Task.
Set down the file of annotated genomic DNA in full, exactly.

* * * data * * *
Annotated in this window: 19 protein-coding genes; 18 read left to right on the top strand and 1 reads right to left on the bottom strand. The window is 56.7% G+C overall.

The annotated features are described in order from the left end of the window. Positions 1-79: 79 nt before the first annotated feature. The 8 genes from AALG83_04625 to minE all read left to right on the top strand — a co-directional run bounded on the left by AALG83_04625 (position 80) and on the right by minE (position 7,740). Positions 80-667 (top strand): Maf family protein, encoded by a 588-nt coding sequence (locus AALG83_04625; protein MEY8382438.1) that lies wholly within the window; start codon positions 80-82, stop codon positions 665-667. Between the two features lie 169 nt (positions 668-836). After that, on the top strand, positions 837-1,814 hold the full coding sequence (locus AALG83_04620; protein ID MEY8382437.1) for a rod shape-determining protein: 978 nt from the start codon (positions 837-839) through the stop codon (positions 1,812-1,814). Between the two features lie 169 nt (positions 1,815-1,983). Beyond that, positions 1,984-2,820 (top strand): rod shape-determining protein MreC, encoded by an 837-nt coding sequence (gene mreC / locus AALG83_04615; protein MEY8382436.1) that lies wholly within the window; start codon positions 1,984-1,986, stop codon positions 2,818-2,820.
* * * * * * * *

Annotated in this window: 19 protein-coding genes; 18 read left to right on the top strand and 1 reads right to left on the bottom strand. The window is 56.7% G+C overall.

The annotated features are described in order from the left end of the window. Positions 1-79: 79 nt before the first annotated feature. The 8 genes from AALG83_04625 to minE all read left to right on the top strand — a co-directional run bounded on the left by AALG83_04625 (position 80) and on the right by minE (position 7,740). Positions 80-667 (top strand): Maf family protein, encoded by a 588-nt coding sequence (locus AALG83_04625; protein MEY8382438.1) that lies wholly within the window; start codon positions 80-82, stop codon positions 665-667. Between the two features lie 169 nt (positions 668-836). After that, on the top strand, positions 837-1,814 hold the full coding sequence (locus AALG83_04620; protein ID MEY8382437.1) for a rod shape-determining protein: 978 nt from the start codon (positions 837-839) through the stop codon (positions 1,812-1,814). Between the two features lie 169 nt (positions 1,815-1,983). Beyond that, positions 1,984-2,820 (top strand): rod shape-determining protein MreC, encoded by an 837-nt coding sequence (gene mreC / locus AALG83_04615; protein MEY8382436.1) that lies wholly within the window; start codon positions 1,984-1,986, stop codon positions 2,818-2,820.